Garner and Ruffalo end up together, but in the big picture? The good actions of “Good Jenna” could have inadvertently given power to whatever it is that Serkis’ company does. Play that tape forward, and you end up with World War III. Small actions, big consequences. Jenna and Matty are messing with powers that transcend the laws of romantic comedy. Matty being in possession of that dust may not be random at all, he could have been selected as a vessel. The wicked fates looked down and they needed to make a change. They wouldn’t get into intergalactic armageddon with Bad Jenna, so they required the path of Good Jenna. How do they achieve Good Jenna? Matty, the dust, and a wish.

A storm cloud of locusts may descend on Jenna and Matty immediately after the camera leaves them happily eating their Razzles on an outdoor couch. As long as they’re happy...? How do we know that altering her own life (with disastrous ripple effects) doesn’t trigger some kind of a The Last of Us scenario? Is Serkis playing a villain? Does the resurgence of Razzles candy, which happens thanks to Jenna and Matty, cause widespread infection? Has anyone thought about why the Razzles candy faded into obscurity in the first place? They could have been destined for the trash bin of food history, right next to "Circus Fun" cereal. Thanks to Jenna and Matty, they live once more.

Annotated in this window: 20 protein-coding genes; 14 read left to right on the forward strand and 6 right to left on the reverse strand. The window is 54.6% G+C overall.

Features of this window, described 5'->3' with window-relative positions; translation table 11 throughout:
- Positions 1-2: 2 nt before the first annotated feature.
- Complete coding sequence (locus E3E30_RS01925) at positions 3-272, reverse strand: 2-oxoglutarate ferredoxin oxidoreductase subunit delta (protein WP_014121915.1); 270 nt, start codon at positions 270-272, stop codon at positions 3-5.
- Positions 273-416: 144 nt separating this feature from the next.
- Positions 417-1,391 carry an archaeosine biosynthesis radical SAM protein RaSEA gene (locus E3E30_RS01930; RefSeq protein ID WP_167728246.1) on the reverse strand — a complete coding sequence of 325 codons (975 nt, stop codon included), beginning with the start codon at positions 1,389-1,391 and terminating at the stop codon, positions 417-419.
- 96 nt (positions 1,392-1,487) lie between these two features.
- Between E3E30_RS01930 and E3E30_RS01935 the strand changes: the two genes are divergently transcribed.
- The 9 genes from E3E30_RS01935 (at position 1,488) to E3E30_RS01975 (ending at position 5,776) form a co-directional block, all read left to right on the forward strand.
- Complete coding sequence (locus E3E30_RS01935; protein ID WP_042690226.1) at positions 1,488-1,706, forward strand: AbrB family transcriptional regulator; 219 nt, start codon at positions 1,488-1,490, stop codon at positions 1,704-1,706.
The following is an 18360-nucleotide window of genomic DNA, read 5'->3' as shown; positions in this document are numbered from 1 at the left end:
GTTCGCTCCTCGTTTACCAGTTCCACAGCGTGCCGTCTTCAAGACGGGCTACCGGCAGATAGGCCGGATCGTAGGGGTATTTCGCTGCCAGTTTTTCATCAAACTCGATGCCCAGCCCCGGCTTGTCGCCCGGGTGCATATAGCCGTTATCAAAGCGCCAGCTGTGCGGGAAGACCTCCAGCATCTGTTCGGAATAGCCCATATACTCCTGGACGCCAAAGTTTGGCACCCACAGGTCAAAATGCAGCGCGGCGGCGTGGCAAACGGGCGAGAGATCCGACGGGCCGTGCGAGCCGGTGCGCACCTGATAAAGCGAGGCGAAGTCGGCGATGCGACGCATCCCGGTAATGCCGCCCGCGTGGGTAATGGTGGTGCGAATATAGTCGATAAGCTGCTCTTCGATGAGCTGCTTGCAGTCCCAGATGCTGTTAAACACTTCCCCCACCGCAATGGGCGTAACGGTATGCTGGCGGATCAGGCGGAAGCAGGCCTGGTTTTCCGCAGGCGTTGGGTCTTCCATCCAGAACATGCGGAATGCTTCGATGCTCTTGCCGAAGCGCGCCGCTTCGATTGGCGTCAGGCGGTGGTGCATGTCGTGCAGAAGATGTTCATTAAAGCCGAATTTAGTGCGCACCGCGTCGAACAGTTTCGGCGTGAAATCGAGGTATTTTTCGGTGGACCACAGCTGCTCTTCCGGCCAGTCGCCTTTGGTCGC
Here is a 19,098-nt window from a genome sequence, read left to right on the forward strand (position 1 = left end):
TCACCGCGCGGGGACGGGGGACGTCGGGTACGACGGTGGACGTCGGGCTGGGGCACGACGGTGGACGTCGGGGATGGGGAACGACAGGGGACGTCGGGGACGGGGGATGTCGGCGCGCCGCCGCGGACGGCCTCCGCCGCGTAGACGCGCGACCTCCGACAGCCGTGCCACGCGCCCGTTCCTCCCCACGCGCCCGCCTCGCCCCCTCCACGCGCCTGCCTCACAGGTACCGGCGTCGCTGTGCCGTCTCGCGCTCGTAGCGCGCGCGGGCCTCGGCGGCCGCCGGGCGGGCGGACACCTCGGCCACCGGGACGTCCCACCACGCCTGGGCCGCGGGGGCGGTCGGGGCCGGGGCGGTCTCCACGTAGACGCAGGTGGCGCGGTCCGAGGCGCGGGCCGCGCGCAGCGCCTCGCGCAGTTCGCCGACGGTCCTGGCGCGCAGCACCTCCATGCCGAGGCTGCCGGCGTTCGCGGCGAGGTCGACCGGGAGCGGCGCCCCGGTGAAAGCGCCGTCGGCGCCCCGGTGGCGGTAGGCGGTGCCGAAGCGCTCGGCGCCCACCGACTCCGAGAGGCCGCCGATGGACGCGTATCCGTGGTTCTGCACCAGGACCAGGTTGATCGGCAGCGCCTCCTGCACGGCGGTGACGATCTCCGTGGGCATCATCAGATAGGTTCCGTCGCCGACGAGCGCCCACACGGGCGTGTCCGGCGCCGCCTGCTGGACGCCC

The movie doesn’t go into any of this, because these are the questions that you will find scribbled on the walls of an asylum. So be it, that doesn’t mean that the questions are worthless. See 13 Going on 30 as a fun romantic comedy if you want to. We’re going to see it as a wake-up call. A warning. A testament to the fact that you'd better be careful if history puts wishing dust and old candy in your path. Isn’t it fun to teach everyone the steps to the Thriller dance, haha, no one will be dancing when Jenna’s time crashing lands half of Earth’s population in the ground.

A potential sequel, 30 Going on 60, would see Jenna (Garner again, naturally) discovering all of these hard truths. No romance and no comedy in this one, oh no. Jenna Rink at 60 would be a dystopian war goddess who fights with a helicopter blade ala Emily Blunt in Live, Die, Repeat

Maybe Jenna and Matty will act responsibly this time around, although we doubt it.

13 Going on 30 is streaming on Peacock right now. Be careful.